The government said on Wednesday that Hong Kong's poverty rate reached a record high last year, and that the protests were a major reason why.
In its annual poverty report, the administration said 21.4 percent of residents were considered to be poor in 2019, up one percentage point from the previous year.
The number exceeded the previous record in 2009, when the poverty rate was at 20.6 percent.
The report said that last year, 1.49 million of Hong Kong's total population of 7.52 million were under the poverty line – set at 50 percent of median monthly household income before any government allowances or subsidies.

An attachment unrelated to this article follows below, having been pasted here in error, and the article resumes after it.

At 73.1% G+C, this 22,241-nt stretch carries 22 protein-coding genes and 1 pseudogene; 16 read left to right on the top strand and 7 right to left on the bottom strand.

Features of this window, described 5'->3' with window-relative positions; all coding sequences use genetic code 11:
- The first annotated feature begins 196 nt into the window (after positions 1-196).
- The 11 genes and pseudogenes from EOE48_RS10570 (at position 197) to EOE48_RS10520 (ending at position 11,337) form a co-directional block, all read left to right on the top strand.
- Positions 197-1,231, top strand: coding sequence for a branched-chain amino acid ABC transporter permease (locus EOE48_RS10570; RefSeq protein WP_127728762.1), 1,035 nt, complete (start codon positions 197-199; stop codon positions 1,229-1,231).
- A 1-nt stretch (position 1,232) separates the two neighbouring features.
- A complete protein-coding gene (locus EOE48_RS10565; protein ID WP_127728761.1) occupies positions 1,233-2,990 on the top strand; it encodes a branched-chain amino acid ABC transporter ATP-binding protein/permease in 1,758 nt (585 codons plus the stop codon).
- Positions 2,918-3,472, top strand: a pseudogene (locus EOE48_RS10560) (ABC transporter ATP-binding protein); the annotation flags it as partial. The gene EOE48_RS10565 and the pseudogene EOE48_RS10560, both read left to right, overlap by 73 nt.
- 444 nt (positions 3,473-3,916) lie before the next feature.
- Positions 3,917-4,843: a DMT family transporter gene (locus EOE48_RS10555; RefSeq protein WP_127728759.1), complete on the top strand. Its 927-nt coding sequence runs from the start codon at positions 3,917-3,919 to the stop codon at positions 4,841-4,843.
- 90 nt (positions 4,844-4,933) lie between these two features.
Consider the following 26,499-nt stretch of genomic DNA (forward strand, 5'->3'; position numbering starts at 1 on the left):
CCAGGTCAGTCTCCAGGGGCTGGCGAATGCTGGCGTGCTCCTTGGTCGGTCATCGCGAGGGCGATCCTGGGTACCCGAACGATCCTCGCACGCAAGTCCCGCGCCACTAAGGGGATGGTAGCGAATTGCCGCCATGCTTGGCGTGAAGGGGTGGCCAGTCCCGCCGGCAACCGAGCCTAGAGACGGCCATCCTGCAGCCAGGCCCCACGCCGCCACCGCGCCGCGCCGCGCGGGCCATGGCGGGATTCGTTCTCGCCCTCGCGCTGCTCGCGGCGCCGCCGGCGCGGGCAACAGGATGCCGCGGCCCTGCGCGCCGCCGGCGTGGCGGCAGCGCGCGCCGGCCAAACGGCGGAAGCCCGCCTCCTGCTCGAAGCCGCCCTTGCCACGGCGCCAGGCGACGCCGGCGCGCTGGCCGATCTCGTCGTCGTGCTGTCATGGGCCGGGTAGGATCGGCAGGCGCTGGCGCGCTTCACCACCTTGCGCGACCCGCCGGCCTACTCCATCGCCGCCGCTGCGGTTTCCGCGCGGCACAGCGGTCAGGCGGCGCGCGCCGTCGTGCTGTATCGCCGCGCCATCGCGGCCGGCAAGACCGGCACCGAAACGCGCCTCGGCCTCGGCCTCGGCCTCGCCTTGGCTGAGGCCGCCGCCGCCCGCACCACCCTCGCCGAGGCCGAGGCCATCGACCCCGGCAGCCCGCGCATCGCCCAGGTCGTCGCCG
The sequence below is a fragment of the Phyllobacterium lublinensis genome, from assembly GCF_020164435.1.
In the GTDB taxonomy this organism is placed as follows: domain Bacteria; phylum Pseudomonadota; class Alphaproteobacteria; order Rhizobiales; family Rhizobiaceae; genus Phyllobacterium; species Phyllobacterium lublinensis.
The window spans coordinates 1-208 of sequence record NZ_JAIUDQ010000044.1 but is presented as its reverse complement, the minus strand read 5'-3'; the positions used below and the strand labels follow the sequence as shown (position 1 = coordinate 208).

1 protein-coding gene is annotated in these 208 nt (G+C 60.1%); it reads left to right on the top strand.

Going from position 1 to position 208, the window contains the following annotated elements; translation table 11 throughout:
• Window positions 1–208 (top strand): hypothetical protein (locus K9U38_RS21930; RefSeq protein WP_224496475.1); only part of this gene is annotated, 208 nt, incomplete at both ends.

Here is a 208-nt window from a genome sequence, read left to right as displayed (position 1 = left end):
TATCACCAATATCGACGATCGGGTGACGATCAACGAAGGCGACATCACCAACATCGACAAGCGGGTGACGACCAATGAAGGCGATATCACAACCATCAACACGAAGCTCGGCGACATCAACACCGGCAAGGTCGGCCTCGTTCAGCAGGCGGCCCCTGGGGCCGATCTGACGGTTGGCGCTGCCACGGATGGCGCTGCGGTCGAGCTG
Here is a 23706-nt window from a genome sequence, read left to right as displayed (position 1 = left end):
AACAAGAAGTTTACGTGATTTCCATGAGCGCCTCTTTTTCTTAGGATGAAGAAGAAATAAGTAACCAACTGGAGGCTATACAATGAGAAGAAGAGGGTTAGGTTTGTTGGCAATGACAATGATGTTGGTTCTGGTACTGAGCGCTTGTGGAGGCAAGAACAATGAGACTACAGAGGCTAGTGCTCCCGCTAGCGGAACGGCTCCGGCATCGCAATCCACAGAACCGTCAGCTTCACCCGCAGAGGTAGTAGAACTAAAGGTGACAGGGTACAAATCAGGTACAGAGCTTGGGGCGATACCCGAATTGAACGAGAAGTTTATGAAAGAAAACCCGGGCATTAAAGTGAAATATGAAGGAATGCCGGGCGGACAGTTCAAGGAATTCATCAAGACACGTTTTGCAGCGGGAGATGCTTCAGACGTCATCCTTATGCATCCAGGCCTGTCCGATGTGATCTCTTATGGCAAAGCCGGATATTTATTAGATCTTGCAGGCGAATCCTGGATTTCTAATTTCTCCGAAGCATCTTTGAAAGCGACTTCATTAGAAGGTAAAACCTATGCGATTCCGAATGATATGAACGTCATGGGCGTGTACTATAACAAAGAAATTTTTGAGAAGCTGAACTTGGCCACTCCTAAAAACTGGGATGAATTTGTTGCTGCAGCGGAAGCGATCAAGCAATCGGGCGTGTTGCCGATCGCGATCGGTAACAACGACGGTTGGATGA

The administration blamed the deteriorating situation on last year's anti-government protests and Sino-US trade tensions, saying the "double whammy" caused the SAR's first economic recession in a decade.
"The unrest caused severe disruptions and battered sectors related to consumption and tourism that involved substantial lower-skilled jobs. Grassroots families were particularly hard-hit," it said, adding that the labour market slackened noticeably in the second half of 2019.
When taking into account the effect of its recurrent measures to help the poor, the government says the poverty rate was at 15.8 percent last year, up 0.9 percentage points from 2018.
That works out at 1.1 million people still struggling despite the financial assistance, an increase of 73,500.